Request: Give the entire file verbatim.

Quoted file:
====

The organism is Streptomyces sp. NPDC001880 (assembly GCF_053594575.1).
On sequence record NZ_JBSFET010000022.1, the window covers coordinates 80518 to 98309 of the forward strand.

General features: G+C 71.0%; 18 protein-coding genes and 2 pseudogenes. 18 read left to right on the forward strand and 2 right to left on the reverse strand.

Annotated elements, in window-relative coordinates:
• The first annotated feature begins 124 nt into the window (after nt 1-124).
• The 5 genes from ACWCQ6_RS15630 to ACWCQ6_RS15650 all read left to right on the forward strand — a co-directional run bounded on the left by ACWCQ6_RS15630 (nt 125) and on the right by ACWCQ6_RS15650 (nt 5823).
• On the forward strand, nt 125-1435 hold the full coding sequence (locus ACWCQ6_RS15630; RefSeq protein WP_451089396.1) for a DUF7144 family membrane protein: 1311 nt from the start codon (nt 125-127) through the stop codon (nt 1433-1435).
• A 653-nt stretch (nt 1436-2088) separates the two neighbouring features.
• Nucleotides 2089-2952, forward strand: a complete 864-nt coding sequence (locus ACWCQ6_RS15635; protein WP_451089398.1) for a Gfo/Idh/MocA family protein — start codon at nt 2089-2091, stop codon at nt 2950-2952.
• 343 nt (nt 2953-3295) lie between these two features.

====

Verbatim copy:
The organism is Streptomyces sp. NPDC001880 (assembly GCF_053594575.1).
On sequence record NZ_JBSFET010000022.1, the window covers coordinates 80518 to 98309 of the forward strand.

General features: G+C 71.0%; 18 protein-coding genes and 2 pseudogenes. 18 read left to right on the forward strand and 2 right to left on the reverse strand.

Annotated elements, in window-relative coordinates:
• The first annotated feature begins 124 nt into the window (after nt 1-124).
• The 5 genes from ACWCQ6_RS15630 to ACWCQ6_RS15650 all read left to right on the forward strand — a co-directional run bounded on the left by ACWCQ6_RS15630 (nt 125) and on the right by ACWCQ6_RS15650 (nt 5823).
• On the forward strand, nt 125-1435 hold the full coding sequence (locus ACWCQ6_RS15630; RefSeq protein WP_451089396.1) for a DUF7144 family membrane protein: 1311 nt from the start codon (nt 125-127) through the stop codon (nt 1433-1435).
• A 653-nt stretch (nt 1436-2088) separates the two neighbouring features.
• Nucleotides 2089-2952, forward strand: a complete 864-nt coding sequence (locus ACWCQ6_RS15635; protein WP_451089398.1) for a Gfo/Idh/MocA family protein — start codon at nt 2089-2091, stop codon at nt 2950-2952.
• 343 nt (nt 2953-3295) lie between these two features.